While getting my master’s degree, I took the risk of going to school full time while working as a substitute teacher. Now I’m balancing full-time teaching, part-time teaching, and doctoral studies.
What is the most significant issue facing your profession today?
The biggest issue is the budget cuts. With budget cuts, the number of teachers is reduced while the number of students in the classrooms increases. This creates a challenge for teachers to have differentiated instruction to meet the needs of all students.
What are some questions that an individual interested in your services can ask to ensure a more productive relationship?
One of the questions that I get from my students is what area should they focus on? Should they just study general education, or should they have a secondary major? If I want to become a reading specialist, what do I need to keep in mind?
Did you ever consider pursuing a different career path or another profession? If yes, how did you end up working in your current field?
I originally started as a music major with a focus on music education and music therapy. I then switched to general education since I felt I would be able to give more to my students.
What do you find to be the most rewarding aspect of your profession?
The most rewarding aspects are when the children finally have an “ah-ha” moment, or when they become more fluent in their reading skills. Also, receiving compliments from parents or colleagues. On the collegiate level, I enjoy sharing my knowledge of reading and teaching with up and coming teachers.
What is your favorite or least favorite work-related task to do and why?
My favorite task is executing my lesson plans and being able to come up with an idea off the cuff. Teaching is an art form. My least favorite part is being a test coordinator since I need to give up teaching my students for a week. Another favorite task is sharing ideas with colleagues and trying new ways to teach reading concepts.
What advice can you offer fellow members or others aspiring to work in your industry?
I encourage students looking to become a reading teacher to work in general education for at least five years so that they can become more familiar with literacy education. For new teachers discouraged with what is happening in education, I suggest they start out as a longtime substitute to get themselves known in the district.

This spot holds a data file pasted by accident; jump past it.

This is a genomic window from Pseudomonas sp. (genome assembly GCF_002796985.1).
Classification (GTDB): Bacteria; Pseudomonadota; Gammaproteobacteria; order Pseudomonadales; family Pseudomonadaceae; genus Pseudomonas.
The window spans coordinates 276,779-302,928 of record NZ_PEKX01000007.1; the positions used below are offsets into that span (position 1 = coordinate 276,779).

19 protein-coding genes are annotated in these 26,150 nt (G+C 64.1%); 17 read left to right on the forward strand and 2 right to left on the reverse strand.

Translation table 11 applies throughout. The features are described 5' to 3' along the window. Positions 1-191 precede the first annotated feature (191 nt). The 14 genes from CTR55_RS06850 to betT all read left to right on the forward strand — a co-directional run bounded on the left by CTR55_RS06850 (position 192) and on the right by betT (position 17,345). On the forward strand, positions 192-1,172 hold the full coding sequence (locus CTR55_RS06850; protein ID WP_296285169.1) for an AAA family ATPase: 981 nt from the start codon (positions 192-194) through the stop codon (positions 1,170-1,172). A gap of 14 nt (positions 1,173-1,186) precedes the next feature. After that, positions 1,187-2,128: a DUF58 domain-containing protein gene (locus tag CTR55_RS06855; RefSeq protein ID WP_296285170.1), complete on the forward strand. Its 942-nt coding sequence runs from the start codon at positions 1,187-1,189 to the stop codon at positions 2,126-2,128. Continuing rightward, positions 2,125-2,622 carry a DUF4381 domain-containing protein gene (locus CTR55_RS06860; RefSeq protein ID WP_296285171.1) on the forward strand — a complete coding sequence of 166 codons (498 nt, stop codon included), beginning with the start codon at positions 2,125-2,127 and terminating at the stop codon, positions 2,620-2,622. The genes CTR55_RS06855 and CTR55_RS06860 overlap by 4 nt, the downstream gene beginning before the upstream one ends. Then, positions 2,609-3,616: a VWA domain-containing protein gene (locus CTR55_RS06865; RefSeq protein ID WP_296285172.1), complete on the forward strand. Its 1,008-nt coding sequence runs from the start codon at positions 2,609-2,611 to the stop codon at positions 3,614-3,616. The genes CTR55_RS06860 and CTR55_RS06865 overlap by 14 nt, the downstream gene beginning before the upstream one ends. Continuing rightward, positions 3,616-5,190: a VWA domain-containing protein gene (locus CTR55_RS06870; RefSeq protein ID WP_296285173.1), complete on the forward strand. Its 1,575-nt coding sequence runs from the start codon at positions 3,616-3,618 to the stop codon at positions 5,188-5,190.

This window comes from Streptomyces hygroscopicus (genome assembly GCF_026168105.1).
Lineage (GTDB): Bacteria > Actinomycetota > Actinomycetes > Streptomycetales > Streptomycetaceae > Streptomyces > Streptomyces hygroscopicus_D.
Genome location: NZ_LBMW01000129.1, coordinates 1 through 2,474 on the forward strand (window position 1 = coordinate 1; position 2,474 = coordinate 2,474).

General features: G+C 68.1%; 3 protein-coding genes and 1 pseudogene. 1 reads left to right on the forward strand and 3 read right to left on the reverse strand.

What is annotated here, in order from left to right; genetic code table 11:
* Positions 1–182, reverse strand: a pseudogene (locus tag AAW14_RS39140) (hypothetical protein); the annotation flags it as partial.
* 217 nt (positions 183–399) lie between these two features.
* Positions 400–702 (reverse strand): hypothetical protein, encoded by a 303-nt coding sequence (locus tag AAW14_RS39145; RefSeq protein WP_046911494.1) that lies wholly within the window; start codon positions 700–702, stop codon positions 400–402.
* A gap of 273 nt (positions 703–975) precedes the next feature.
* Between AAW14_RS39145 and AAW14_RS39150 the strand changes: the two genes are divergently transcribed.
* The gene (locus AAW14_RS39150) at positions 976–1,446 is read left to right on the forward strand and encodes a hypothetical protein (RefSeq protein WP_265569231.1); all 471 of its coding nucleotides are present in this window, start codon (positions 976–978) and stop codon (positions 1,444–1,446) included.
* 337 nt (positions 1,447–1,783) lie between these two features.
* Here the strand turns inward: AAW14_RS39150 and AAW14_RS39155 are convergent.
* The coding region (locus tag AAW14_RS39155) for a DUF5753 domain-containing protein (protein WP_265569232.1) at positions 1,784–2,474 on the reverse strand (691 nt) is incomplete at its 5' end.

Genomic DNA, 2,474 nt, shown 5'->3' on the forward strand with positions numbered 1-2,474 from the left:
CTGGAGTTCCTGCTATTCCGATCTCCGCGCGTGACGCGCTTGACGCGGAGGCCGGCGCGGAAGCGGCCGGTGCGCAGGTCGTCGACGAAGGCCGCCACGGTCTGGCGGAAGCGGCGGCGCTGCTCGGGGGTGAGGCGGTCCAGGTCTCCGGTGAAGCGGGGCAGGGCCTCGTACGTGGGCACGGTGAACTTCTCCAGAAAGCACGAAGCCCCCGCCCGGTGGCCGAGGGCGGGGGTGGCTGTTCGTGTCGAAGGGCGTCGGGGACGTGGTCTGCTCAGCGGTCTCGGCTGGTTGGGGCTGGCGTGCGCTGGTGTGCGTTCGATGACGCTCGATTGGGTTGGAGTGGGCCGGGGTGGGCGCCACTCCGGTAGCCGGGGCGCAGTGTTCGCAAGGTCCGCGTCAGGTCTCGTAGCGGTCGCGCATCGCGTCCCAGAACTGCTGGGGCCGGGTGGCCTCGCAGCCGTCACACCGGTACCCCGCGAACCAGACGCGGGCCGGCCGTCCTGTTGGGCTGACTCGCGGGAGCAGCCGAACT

Who have been your mentors or people who have greatly influenced you?
I had a third-grade teacher who influenced me. She had a different way of teaching than the other teachers I had before. She was more understanding. At the collegiate level, there is a colleague who I had worked with very closely the first year who helped me acclimate to the college level.
What changes have you observed in your industry/field since you started?
There is more technology today than when I started and it’s a challenge to incorporate it into everyday lessons. Also, children are raised in different environments than they were 17 years ago. There are single-parent homes, homes with two working parents, or children who might not have the same support as others.
How do you see these changes affecting the future of your industry?
I can see it affecting the collegiate level by having more online classes instead of in the classroom. There might be more virtual classes. In addition, on an elementary level, I can see more use of laptops in classrooms for assessments and power point presentations.